A rising number of staff leaving VHS


Charlotte DiPaolo will leave Ventura High School after the end of the 2020-2021 school year. Photo by Charlotte DiPaolo.

Alex Hernandez, Staffer

Many teachers are leaving VHS but what are their legacies?

Mini Article: Charlotte DiPaolo

Math teacher Charlotte DiPaolo will be leaving Ventura High School at the end of the 2020-2021 school year for Pacific High School. DiPaolo has taught at VHS since 2016.

DiPaolo said, “The opportunity to teach at Pacific High School came at a good time in my teaching career. I am excited to work with the administration and students at PHS.”

In 2019, DiPaolo and two other VHS teachers created “The Academy” which focused on freshmen who aren’t meeting grade level requirements in math. 

DiPaolo reflected, “My favorite part of teaching at VHS has been working with my colleagues and students. The Academy students and their families will always have a special place in my heart. This year since we’ve returned to in-person learning, I’ve enjoyed teaching my son (who is a 9th grader) and his friends. There are so many things I will miss about VHS, but I won’t be far away. With two children here, I will definitely be on campus regularly. Hopefully when we are able to have dances, the administration will allow me to chaperone. I’m sure my kids would love that!”

Charlotte DiPaolo has taught at Ventura High since 2016, and has worked with “The Academy” since 2019. Photo by Maritza Duran.

DiPaolo graduated from University of California, Santa Barbara with a degree in humanities, earned her teaching credentials from Mount Saint Mary’s College, and recently earned administrative credentials from Grand Canyon University. Her goal is to build up students’ self-esteem and belief in themselves by establishing trust. DiPaolo said, “Once I’ve created a relationship that allows vulnerability, my classroom becomes a place where people can ask questions, make guesses, and screw-up with a minimal amount of anxiety. We focus on self-awareness by learning lessons about trauma, I share personal stories, information on brain health, and we meditate every day.”

DiPaolo commented, “Colleagues and students have expressed sorrow and support. It’s especially difficult for me to leave the academy teachers and math department. VHS truly has the best math department in the state of California, maybe even the world. I hope that I have impacted the students and faculty at VHS in a positive manner. I hope that I’ve inspired people I’ve come in contact with to live their best life with compassion and curiosity. I want my students to continue meditating, seek ways to serve others, and be life-long learners.”

Mini Article: Sebastien DeClerck

Sebastien Paul DeClerck is a French language teacher. DeClerck has taught at Ventura High School since 2005. He won the California Teachers of the Year award in 2013. After sixteen years at VHS, he has announced that he will begin teaching at Pacific High School for the 2021-2022 school year.

DeClerck said, “I will deeply regret leaving a position in which I was able to spend all four years with the same group of students, watching them grow from freshman to seniors, learn a language, develop relationships, navigate life and high school and see them graduate knowing I had spent nearly 800 hours with them. They were my inspiration and my joy and we celebrated and mourned so much together; they became my friends and I love them. I mourn the loss of daily interactions with my colleagues, whom I see as unbelievable educators and who have become my closest allies and friends.  I will miss having coffee with them each day and our Thursday lunches together. I know the good fortune VHS’ students have in being educated by such people, experts in their fields who genuinely know, love and care about the students they serve.”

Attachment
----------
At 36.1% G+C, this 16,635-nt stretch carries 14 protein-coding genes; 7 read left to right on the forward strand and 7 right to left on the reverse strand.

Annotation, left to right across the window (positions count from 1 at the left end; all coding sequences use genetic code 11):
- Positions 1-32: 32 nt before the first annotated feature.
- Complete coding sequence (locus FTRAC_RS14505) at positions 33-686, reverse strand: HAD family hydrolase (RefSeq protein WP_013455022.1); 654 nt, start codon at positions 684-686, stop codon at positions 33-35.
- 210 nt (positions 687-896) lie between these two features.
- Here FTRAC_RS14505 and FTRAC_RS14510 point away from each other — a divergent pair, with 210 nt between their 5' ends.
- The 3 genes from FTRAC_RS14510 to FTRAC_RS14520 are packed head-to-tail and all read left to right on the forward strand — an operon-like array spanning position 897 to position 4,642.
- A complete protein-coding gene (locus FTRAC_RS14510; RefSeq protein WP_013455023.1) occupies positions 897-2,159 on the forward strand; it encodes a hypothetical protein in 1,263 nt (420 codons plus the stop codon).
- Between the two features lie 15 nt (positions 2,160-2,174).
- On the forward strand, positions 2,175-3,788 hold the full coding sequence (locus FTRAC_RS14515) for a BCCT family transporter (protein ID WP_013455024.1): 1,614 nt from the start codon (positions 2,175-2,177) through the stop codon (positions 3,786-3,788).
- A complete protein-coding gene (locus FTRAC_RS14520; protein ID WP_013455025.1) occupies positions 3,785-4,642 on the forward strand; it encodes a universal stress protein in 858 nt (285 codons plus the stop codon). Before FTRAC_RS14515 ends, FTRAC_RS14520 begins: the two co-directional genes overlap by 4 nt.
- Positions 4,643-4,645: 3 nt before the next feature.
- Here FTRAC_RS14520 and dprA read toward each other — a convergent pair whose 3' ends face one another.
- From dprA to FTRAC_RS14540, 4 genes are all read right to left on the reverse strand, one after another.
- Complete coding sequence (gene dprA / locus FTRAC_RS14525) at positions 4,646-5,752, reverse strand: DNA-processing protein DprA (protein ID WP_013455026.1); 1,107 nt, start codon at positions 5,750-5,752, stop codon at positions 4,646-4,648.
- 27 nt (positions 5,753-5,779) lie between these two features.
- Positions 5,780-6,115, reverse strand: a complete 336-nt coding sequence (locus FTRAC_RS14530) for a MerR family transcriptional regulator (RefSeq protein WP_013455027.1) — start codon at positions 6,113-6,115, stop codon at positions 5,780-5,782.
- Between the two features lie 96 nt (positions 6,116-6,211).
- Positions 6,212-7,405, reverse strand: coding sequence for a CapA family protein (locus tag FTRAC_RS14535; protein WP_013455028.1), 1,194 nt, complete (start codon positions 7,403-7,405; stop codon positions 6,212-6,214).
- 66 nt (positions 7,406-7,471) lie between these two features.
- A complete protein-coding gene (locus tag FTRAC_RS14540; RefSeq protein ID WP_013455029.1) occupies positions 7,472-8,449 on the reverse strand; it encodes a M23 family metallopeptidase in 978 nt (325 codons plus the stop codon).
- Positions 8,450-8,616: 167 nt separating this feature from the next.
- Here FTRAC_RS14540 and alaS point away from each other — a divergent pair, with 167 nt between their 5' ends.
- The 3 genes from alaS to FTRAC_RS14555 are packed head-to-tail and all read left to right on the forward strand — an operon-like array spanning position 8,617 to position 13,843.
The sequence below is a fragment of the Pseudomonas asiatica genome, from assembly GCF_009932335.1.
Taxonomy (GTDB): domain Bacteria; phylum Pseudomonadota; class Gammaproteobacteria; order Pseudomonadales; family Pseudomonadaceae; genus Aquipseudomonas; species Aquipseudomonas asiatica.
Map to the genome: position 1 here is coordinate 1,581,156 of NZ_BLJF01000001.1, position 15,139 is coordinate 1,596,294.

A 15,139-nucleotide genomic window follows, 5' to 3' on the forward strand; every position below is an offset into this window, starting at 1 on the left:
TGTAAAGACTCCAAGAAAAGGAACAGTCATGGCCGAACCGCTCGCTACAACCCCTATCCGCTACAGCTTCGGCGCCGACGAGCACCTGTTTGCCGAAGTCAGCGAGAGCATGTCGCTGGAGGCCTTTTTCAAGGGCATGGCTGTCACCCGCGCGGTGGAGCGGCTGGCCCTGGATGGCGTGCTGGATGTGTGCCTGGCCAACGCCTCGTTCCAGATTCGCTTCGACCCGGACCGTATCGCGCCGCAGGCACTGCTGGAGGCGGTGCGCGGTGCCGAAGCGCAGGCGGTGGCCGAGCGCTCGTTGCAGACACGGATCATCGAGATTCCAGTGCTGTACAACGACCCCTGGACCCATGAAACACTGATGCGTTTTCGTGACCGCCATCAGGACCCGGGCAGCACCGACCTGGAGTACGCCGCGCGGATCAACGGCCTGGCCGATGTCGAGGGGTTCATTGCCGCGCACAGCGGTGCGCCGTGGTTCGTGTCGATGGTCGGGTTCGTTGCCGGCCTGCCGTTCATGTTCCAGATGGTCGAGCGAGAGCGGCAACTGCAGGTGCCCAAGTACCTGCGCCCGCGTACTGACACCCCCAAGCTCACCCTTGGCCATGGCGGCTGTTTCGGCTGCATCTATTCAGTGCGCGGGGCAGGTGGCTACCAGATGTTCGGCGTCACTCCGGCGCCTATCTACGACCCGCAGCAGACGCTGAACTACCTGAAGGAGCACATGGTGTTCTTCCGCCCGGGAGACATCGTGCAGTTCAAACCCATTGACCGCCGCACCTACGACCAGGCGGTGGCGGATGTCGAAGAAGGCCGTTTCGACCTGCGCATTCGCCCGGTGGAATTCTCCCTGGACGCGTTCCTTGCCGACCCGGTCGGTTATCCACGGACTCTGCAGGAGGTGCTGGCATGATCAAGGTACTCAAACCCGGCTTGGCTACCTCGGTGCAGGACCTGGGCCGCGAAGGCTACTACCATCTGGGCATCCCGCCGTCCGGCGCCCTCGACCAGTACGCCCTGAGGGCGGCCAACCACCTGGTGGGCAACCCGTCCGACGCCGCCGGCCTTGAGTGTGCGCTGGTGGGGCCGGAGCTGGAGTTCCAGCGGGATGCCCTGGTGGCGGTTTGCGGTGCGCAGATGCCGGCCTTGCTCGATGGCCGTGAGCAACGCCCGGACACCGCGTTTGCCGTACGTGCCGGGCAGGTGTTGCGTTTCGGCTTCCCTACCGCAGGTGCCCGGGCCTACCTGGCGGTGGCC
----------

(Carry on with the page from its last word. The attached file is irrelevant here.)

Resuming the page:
DeClerck was born in Montréal, Canada to Belgian parents. He moved around in his childhood between Los Angeles, California and Bruxelles, Belgium.

Sebastien DeClerck has taught at Ventura High for 16 years in the school’s language department. Photo by Charlotte D’Orsi.

Colleagues and students of DeClerck have expressed sadness but also understanding at his departure. DeClerck said, “There is rampant social injustice in our world, our community, and our schools. The rich are getting richer, the poor sicker and poorer and systems- justice systems, economic systems, and educational systems- have contributed to and perpetuated those injustices, most often affecting people of color. I used to think I could make a difference by working with educational administrations and changing the systems, but 22 years as a teacher have, instead, demonstrated that the greatest manner in which I can effectuate change is in my support with students in the classroom. I started teaching at the California Youth Authority four years ago in the evening and I realized, in that work, that my greatest impact against social injustice would be to work directly with underserved and marginalized populations. I decided to focus the second half of my career on serving that population.” 

DeClerck has a Bachelor of Arts degree in Italian and Philosophy, which he got at the University of Southern California. He has a masters in English from National University. DeClerck speaks French, Italian, Spanish, and English.

DeClerck commented on his legacy, “I dare to hope that I re-ignited an interest and a value in learning a second language and, for our heritage Spanish speakers, a third language. I hope that I have exposed students to another culture, not because it is interesting and exotic, but because it provides them with another set of eyes with which to see the world.”

Note: The Cougar Press reached out to the other faculty members leaving VHS this year for a comment, but did not receive a response.